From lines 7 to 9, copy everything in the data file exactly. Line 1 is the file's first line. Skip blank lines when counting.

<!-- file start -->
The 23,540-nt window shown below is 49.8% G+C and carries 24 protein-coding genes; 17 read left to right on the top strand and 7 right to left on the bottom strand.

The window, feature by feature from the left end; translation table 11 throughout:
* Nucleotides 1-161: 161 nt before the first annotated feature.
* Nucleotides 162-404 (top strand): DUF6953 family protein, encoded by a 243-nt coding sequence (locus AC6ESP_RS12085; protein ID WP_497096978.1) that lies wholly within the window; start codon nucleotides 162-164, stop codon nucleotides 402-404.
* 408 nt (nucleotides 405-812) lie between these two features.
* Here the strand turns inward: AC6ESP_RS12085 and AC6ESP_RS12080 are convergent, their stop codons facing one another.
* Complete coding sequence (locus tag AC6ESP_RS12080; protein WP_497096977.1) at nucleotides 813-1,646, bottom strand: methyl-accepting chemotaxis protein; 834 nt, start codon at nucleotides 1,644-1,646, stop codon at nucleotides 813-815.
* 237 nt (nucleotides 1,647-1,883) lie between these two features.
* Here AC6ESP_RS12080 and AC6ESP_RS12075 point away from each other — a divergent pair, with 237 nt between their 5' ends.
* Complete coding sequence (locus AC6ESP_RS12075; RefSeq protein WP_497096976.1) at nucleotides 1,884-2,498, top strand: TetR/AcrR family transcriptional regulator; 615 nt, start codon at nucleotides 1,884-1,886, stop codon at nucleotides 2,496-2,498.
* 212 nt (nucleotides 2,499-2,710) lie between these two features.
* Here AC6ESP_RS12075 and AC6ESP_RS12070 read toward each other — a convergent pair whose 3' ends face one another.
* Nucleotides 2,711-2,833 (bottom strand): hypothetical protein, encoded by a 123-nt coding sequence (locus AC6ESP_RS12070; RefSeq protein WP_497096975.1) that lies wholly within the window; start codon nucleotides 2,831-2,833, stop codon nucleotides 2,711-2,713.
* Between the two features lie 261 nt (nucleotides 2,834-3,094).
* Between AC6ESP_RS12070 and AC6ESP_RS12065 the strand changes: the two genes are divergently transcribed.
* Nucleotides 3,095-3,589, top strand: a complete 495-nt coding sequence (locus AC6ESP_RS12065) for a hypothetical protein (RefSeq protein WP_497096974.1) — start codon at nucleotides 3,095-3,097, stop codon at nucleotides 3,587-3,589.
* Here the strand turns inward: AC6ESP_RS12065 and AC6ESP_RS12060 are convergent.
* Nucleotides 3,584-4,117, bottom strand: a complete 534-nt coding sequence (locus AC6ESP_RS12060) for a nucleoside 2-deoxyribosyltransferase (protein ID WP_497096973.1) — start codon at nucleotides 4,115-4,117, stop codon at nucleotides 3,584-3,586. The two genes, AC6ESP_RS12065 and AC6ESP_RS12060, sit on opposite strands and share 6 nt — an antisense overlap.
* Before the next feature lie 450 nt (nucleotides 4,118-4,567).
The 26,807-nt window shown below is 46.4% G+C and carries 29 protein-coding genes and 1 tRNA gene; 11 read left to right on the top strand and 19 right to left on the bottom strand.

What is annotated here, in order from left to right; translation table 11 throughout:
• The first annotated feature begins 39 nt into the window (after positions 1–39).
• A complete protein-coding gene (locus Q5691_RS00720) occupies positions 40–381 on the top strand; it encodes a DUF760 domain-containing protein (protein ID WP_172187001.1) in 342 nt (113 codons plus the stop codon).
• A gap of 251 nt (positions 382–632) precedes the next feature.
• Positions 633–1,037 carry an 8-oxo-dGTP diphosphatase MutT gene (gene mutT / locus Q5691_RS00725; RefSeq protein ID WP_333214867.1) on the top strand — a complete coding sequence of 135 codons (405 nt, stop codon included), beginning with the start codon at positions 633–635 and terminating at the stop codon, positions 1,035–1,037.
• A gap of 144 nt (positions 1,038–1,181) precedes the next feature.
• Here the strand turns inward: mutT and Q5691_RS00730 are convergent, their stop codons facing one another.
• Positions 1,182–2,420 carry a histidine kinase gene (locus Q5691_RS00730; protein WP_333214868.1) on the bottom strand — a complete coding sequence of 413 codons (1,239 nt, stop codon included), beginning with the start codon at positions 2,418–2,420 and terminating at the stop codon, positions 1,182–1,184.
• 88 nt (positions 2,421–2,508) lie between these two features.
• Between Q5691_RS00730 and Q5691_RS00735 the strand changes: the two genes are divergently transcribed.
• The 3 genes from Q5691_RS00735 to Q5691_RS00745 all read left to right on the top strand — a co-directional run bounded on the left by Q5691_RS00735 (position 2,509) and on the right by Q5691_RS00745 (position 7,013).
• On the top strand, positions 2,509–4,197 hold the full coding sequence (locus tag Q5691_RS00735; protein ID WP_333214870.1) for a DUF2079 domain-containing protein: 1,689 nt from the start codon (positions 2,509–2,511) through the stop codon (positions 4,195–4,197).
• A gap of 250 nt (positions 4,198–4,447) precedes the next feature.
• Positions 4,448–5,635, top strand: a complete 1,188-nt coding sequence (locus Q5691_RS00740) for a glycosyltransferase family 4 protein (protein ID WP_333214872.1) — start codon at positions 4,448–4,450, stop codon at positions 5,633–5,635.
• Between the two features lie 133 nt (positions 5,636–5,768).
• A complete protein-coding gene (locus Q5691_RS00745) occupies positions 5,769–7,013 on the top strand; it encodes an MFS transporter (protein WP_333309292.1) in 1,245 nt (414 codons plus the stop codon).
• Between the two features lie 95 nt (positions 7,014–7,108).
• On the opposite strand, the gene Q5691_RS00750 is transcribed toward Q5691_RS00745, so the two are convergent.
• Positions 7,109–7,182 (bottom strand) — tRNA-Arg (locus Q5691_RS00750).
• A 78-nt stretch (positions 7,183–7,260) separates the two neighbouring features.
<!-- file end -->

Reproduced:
* Complete coding sequence (locus tag AC6ESP_RS12080; protein WP_497096977.1) at nucleotides 813-1,646, bottom strand: methyl-accepting chemotaxis protein; 834 nt, start codon at nucleotides 1,644-1,646, stop codon at nucleotides 813-815.
* 237 nt (nucleotides 1,647-1,883) lie between these two features.
* Here AC6ESP_RS12080 and AC6ESP_RS12075 point away from each other — a divergent pair, with 237 nt between their 5' ends.